The chairman may be presented with various types of creditor having unliquidated or contingent claims, including the following:
Where the chairman requires further documentation in order to make such a decision (see paragraph 16.67) he/she should consider suspending or adjourning the meeting (see paragraphs 16.51 to 16.53), however, this should usually only be undertaken when such a decision on the proof is likely to be material to the outcome of the meeting.
Where a landlord submits a claim for sums due in respect of future rent or dilapidations with regard to leasehold premises, the chairman should request sight of the lease agreement in order to review the terms therein. For further details of the actions taken by the official receiver with regard to leasehold premises, please refer to Chapter 31.3, Part 13.
In the case of Park Air Services plc  BCC 135, it was found that:
Whilst a lease survives, the landlord is not entitled to prove for any instalment of rent until the date upon which it becomes due. Where the landlord has not forfeited, surrendered or otherwise terminated the lease only arrears of rent may be claimed.
Where the lease had been determined, the right to receive rent is also determined, for example where a disclaimer is issued the right to receive rent is lost also and only a right to compensation under section 178 of the Insolvency Act 1986, as it applies to disclaimers survives.
Calculation of the compensation for the disclaimer involves a comparison between the rents and other payments the landlord would have received in future but for the disclaimer and those he/she will benefit from through immediate reversion of the property and re-letting, less any discount applicable for accelerated receipt.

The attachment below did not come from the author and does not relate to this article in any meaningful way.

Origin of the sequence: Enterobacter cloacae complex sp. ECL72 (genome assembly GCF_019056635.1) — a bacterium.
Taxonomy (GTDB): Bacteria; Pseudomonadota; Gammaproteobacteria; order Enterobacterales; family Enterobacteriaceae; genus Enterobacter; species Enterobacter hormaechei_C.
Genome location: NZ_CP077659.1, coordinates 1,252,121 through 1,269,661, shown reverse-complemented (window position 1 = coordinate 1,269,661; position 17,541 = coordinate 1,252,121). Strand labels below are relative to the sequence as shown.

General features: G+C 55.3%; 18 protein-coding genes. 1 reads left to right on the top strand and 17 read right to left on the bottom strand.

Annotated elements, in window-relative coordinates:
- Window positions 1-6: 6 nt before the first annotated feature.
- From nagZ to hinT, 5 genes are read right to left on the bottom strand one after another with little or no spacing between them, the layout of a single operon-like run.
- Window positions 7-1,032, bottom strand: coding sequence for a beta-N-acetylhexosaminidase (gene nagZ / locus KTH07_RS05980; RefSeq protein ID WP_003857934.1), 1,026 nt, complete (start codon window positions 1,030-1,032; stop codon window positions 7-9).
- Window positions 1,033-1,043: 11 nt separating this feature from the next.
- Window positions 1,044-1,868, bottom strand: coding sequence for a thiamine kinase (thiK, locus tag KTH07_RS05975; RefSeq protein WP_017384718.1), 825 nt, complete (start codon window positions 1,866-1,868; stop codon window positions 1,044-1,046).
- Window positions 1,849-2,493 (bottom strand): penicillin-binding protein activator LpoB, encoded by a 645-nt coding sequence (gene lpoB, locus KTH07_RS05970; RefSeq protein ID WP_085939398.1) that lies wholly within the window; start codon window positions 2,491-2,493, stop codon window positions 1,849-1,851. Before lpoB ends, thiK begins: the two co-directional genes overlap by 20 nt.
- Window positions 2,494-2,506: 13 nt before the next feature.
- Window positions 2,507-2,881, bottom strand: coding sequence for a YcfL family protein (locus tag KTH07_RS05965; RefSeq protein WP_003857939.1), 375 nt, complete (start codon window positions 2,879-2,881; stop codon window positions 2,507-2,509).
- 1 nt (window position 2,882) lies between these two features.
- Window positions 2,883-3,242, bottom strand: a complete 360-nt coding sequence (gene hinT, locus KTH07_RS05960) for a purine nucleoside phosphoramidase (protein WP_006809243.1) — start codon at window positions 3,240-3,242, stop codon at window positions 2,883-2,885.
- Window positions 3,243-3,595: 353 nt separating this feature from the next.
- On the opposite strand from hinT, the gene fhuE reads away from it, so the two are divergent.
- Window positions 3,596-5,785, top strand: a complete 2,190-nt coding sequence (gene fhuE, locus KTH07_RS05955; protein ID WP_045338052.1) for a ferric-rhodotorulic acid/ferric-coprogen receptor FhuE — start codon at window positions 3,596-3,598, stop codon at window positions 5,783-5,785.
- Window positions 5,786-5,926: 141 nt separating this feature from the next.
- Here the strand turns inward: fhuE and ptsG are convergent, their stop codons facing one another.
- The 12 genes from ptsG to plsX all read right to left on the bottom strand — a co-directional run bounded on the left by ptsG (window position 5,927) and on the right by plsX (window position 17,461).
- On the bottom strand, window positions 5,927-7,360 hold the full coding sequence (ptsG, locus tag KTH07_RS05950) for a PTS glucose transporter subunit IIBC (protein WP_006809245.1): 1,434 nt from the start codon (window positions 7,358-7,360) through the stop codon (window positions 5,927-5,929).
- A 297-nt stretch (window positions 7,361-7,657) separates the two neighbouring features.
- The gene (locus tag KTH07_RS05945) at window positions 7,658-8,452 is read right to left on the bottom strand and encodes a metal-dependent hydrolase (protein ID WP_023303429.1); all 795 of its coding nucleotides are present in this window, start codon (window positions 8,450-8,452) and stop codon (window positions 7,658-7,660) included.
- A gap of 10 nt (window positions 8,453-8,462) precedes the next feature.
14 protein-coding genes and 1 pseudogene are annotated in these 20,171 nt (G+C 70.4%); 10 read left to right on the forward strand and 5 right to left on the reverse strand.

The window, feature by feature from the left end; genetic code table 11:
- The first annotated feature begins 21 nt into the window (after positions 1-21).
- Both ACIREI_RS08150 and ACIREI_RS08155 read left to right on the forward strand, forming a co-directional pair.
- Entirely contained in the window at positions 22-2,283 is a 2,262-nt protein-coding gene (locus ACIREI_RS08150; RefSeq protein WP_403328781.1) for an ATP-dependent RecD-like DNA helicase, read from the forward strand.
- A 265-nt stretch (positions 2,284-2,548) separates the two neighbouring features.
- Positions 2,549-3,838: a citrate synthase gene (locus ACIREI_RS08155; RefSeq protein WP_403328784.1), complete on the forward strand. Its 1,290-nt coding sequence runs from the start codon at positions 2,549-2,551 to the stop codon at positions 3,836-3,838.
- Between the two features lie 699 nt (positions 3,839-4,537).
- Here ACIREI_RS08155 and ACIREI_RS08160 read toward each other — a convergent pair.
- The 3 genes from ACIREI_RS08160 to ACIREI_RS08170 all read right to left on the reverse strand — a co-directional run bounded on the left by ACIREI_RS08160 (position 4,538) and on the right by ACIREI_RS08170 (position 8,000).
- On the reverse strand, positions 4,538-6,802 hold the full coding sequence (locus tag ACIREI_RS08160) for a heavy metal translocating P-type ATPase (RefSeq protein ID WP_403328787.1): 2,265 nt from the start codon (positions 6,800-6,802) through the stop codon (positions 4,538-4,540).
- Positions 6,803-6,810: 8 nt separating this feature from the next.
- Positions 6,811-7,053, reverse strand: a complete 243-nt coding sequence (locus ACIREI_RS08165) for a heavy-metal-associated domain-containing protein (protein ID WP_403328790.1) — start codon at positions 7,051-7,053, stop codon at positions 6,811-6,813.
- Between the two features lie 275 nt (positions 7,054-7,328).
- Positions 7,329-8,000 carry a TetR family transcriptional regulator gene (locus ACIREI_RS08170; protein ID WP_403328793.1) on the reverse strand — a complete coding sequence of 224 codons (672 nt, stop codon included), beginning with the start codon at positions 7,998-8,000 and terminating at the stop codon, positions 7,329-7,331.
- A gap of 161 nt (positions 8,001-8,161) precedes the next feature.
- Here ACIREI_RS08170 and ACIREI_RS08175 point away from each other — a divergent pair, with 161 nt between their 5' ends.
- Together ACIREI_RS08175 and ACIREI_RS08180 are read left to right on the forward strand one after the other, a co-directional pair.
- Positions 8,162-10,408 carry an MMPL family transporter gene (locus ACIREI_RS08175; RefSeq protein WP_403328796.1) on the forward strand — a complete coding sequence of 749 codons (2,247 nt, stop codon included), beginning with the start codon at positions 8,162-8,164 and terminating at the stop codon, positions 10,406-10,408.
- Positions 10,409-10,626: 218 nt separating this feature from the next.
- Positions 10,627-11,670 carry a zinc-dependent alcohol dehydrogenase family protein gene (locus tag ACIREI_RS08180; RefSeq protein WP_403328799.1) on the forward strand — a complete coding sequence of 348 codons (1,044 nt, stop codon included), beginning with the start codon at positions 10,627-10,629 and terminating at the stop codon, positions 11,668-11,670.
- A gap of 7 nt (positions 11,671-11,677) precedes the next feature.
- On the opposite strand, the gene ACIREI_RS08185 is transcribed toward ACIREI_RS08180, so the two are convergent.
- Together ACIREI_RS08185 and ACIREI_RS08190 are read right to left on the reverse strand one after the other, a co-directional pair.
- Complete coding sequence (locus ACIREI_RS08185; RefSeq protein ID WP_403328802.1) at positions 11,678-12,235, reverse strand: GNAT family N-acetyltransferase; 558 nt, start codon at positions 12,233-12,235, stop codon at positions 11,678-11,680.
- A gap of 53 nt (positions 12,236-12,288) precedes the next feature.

A landlord, claiming for damages for the loss of future rent in relation to a leasehold property where the lease has been forfeited as a result of breach of the agreement by the insolvent, has a duty to mitigate his/her losses, under common law, by for example trying to re-let the premises. In this regard when valuing claims for damages the chairman should consider the state of the property market at that time and the likelihood of the landlord being able to re-let the premises and hence recover his/her losses. In addition, the chairman may consider the factors detailed above at paragraph 16.94 in relation to calculating the compensation applicable following a disclaimer.
Where a landlord voluntarily surrenders the lease or peaceably takes possession of the property he/she will not be entitled to claim for damages under the common law for future rents [Note 112].
A landlord claiming for arrears of rent who has not terminated the lease is not required to mitigate his/her losses [Note 113]. In the cases of Doorbar v Alltime Securities Ltd  2 All ER 948 and Re Sweatfield Ltd  BCC 744 where both leases were ongoing, the chairman’s assessment of one year’s rent to cover all future rent liabilities was accepted by the court for voting purposes in voluntary arrangements, the assessment of sums due taking in to account what the likely outcome of the proceedings would be, i.e. re-entry by the landlord, forfeiture of the lease and re-letting of the property.
The terms within the lease should be checked with regard to any claim for dilapidation of the premises to ensure it is allowed for in the manner claimed.